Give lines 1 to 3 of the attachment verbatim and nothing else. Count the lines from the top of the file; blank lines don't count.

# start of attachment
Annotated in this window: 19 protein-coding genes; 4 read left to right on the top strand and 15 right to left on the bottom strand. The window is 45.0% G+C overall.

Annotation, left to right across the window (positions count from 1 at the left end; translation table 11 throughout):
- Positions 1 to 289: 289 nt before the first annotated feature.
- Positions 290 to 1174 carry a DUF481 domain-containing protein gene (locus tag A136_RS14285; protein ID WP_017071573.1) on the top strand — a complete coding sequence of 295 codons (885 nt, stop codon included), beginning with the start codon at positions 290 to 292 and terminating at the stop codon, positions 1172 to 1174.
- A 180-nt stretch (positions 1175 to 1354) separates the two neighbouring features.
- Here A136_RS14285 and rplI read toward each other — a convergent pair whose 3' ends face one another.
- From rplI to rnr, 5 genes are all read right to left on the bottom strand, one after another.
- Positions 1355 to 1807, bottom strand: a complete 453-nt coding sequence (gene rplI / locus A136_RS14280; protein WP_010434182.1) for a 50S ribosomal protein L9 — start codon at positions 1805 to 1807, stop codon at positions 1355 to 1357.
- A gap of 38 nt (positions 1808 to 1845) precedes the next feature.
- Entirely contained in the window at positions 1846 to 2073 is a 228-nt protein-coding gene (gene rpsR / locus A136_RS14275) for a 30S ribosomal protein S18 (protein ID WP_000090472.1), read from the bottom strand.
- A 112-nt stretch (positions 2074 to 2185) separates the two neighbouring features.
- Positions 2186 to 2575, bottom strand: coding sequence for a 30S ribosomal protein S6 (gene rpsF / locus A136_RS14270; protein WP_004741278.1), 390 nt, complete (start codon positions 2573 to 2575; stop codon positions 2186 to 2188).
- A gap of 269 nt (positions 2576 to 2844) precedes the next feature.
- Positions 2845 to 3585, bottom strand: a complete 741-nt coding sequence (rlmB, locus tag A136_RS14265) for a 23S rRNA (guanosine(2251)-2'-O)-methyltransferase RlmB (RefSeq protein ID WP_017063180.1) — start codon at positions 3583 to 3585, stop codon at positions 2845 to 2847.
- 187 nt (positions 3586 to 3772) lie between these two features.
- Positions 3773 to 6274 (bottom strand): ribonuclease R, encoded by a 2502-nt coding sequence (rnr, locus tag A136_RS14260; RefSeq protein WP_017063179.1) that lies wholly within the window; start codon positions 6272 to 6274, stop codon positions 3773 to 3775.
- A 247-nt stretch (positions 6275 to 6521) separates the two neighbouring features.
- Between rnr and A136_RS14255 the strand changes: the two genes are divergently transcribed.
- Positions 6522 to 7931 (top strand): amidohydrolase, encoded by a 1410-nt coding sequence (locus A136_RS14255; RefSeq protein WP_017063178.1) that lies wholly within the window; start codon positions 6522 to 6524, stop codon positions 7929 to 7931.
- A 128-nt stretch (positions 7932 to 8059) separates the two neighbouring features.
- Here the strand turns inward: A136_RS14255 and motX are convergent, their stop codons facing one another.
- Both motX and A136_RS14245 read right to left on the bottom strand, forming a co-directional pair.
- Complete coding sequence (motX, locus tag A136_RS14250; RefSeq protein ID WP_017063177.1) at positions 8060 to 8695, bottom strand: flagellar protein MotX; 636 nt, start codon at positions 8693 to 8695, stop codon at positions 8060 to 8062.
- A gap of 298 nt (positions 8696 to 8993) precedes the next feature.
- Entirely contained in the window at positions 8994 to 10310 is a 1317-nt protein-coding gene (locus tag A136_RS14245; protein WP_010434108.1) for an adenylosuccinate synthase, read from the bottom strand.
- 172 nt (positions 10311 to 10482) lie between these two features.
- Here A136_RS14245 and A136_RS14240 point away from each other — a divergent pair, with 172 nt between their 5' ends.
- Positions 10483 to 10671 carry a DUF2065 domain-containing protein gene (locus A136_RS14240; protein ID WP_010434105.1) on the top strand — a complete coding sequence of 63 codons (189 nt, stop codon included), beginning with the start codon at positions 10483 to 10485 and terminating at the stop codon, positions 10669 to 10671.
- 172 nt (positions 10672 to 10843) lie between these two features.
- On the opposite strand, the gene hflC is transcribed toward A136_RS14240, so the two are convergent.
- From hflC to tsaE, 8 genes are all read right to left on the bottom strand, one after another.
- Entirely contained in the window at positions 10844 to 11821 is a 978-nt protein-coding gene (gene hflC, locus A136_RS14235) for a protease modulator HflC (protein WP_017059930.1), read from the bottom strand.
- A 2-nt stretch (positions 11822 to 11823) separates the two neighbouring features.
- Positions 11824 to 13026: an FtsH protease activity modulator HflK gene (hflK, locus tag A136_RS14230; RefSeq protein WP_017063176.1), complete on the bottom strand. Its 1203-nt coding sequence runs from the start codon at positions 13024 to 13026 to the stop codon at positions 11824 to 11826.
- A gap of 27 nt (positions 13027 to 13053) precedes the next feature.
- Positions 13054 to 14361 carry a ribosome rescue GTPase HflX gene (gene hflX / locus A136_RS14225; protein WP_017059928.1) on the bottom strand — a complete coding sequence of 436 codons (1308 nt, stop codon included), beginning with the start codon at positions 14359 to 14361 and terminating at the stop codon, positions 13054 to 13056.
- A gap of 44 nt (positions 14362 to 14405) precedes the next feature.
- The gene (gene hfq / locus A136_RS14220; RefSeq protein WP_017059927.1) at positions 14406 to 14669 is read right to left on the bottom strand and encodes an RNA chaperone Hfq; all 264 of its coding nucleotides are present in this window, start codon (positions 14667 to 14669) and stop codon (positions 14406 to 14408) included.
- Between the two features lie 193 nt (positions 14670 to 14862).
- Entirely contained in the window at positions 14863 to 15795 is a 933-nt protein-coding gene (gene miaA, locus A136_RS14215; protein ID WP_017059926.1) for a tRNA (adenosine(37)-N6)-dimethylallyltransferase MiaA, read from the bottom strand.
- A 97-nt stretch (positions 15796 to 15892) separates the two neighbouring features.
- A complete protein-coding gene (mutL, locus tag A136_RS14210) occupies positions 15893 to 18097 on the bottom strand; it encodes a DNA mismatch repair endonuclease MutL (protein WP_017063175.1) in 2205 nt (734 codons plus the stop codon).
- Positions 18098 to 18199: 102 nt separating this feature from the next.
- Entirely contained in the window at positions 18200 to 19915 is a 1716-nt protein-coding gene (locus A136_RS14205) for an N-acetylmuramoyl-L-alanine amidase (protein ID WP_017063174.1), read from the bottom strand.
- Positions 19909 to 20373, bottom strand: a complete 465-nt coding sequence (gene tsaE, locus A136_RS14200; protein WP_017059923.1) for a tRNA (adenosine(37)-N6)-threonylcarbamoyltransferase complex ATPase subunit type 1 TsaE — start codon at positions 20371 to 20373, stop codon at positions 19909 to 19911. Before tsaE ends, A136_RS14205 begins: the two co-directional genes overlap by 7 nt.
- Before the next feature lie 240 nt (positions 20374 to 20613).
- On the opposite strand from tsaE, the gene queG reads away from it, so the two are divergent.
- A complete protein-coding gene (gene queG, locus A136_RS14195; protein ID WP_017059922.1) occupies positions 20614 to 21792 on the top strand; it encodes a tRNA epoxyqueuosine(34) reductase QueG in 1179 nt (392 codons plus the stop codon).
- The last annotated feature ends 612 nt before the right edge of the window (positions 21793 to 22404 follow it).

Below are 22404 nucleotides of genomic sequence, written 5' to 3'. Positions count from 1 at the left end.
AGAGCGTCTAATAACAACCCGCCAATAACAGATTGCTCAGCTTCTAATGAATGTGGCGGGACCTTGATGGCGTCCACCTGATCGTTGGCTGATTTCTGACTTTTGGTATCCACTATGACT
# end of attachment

Annotated in this window: 19 protein-coding genes; 4 read left to right on the top strand and 15 right to left on the bottom strand. The window is 45.0% G+C overall.

Annotation, left to right across the window (positions count from 1 at the left end; translation table 11 throughout):
- Positions 1 to 289: 289 nt before the first annotated feature.